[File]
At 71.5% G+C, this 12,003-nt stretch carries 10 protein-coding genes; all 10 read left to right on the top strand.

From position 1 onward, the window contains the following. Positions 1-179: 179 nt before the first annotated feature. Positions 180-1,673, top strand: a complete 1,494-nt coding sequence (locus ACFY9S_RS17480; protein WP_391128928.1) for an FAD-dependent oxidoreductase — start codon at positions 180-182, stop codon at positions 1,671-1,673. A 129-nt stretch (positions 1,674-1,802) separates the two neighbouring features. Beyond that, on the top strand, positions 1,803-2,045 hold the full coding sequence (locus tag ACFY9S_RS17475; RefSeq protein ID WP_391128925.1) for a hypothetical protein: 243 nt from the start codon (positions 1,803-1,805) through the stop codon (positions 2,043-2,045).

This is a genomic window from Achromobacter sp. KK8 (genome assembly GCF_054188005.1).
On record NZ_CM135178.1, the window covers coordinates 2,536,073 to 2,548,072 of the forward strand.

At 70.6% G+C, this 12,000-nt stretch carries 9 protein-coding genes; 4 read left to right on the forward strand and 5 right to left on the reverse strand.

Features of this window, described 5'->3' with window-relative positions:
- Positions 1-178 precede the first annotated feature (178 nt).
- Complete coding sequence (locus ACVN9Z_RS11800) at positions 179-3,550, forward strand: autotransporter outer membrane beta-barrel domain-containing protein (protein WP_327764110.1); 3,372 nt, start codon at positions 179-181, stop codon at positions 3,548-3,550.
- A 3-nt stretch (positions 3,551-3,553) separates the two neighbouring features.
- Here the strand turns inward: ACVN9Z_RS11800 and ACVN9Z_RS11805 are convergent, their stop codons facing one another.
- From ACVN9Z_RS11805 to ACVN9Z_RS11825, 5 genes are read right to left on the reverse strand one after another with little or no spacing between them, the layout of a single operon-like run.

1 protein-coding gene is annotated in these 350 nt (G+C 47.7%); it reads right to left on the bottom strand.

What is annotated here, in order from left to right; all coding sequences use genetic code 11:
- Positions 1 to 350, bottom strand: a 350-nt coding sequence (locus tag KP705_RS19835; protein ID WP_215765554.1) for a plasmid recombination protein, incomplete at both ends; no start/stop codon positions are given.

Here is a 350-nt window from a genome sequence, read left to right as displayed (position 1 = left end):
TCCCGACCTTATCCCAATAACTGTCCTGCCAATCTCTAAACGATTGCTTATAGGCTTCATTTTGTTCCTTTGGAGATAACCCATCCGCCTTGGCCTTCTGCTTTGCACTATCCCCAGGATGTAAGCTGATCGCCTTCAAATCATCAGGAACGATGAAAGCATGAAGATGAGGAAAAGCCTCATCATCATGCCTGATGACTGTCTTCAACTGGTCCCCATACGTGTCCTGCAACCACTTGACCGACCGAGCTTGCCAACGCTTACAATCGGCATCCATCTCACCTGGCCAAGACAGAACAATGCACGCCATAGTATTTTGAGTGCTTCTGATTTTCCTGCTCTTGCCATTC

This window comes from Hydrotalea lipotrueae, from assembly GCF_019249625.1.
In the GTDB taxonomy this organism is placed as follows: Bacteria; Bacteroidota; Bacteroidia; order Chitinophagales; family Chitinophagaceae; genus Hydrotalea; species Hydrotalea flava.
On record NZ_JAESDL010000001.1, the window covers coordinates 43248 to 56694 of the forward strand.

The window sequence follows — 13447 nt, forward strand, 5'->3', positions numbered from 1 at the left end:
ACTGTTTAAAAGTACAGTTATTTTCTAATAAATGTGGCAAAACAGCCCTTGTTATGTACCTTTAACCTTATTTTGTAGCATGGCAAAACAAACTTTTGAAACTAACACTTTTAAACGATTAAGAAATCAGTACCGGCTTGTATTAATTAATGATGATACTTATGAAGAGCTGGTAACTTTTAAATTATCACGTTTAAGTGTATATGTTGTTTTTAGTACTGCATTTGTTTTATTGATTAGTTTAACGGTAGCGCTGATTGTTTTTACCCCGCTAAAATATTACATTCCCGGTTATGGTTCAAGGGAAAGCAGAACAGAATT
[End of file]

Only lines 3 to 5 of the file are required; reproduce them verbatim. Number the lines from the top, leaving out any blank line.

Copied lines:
This is a genomic window from Achromobacter sp. KK8 (genome assembly GCF_054188005.1).
On record NZ_CM135178.1, the window covers coordinates 2,536,073 to 2,548,072 of the forward strand.

At 70.6% G+C, this 12,000-nt stretch carries 9 protein-coding genes; 4 read left to right on the forward strand and 5 right to left on the reverse strand.